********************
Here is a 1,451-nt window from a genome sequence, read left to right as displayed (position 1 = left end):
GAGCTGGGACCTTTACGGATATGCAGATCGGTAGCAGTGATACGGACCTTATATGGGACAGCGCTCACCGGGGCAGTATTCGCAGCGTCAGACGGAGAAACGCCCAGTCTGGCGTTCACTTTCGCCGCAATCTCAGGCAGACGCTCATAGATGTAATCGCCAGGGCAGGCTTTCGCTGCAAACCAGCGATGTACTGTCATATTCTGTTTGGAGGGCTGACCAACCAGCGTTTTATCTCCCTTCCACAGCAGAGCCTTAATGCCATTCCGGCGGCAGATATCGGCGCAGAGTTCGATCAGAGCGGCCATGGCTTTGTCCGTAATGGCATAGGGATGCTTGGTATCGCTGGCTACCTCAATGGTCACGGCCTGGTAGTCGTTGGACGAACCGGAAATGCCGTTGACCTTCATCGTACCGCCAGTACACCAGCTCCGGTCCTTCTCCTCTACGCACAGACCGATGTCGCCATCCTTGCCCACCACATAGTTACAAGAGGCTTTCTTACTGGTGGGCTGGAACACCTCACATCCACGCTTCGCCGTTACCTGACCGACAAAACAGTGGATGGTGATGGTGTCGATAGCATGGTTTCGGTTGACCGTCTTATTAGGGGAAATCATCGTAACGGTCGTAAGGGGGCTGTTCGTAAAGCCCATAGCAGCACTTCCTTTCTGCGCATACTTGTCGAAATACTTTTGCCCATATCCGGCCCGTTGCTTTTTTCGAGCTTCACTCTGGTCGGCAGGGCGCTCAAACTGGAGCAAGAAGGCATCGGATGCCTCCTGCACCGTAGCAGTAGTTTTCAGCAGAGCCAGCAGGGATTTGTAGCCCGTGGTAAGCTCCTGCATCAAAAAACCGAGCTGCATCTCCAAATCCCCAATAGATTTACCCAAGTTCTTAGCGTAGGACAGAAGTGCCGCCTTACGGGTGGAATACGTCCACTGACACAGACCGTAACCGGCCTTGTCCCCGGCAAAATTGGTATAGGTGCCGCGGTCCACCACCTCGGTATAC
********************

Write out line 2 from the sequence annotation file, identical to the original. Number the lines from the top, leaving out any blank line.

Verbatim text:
GAGCTGGGACCTTTACGGATATGCAGATCGGTAGCAGTGATACGGACCTTATATGGGACAGCGCTCACCGGGGCAGTATTCGCAGCGTCAGACGGAGAAACGCCCAGTCTGGCGTTCACTTTCGCCGCAATCTCAGGCAGACGCTCATAGATGTAATCGCCAGGGCAGGCTTTCGCTGCAAACCAGCGATGTACTGTCATATTCTGTTTGGAGGGCTGACCAACCAGCGTTTTATCTCCCTTCCACAGCAGAGCCTTAATGCCATTCCGGCGGCAGATATCGGCGCAGAGTTCGATCAGAGCGGCCATGGCTTTGTCCGTAATGGCATAGGGATGCTTGGTATCGCTGGCTACCTCAATGGTCACGGCCTGGTAGTCGTTGGACGAACCGGAAATGCCGTTGACCTTCATCGTACCGCCAGTACACCAGCTCCGGTCCTTCTCCTCTACGCACAGACCGATGTCGCCATCCTTGCCCACCACATAGTTACAAGAGGCTTTCTTACTGGTGGGCTGGAACACCTCACATCCACGCTTCGCCGTTACCTGACCGACAAAACAGTGGATGGTGATGGTGTCGATAGCATGGTTTCGGTTGACCGTCTTATTAGGGGAAATCATCGTAACGGTCGTAAGGGGGCTGTTCGTAAAGCCCATAGCAGCACTTCCTTTCTGCGCATACTTGTCGAAATACTTTTGCCCATATCCGGCCCGTTGCTTTTTTCGAGCTTCACTCTGGTCGGCAGGGCGCTCAAACTGGAGCAAGAAGGCATCGGATGCCTCCTGCACCGTAGCAGTAGTTTTCAGCAGAGCCAGCAGGGATTTGTAGCCCGTGGTAAGCTCCTGCATCAAAAAACCGAGCTGCATCTCCAAATCCCCAATAGATTTACCCAAGTTCTTAGCGTAGGACAGAAGTGCCGCCTTACGGGTGGAATACGTCCACTGACACAGACCGTAACCGGCCTTGTCCCCGGCAAAATTGGTATAGGTGCCGCGGTCCACCACCTCGGTATAC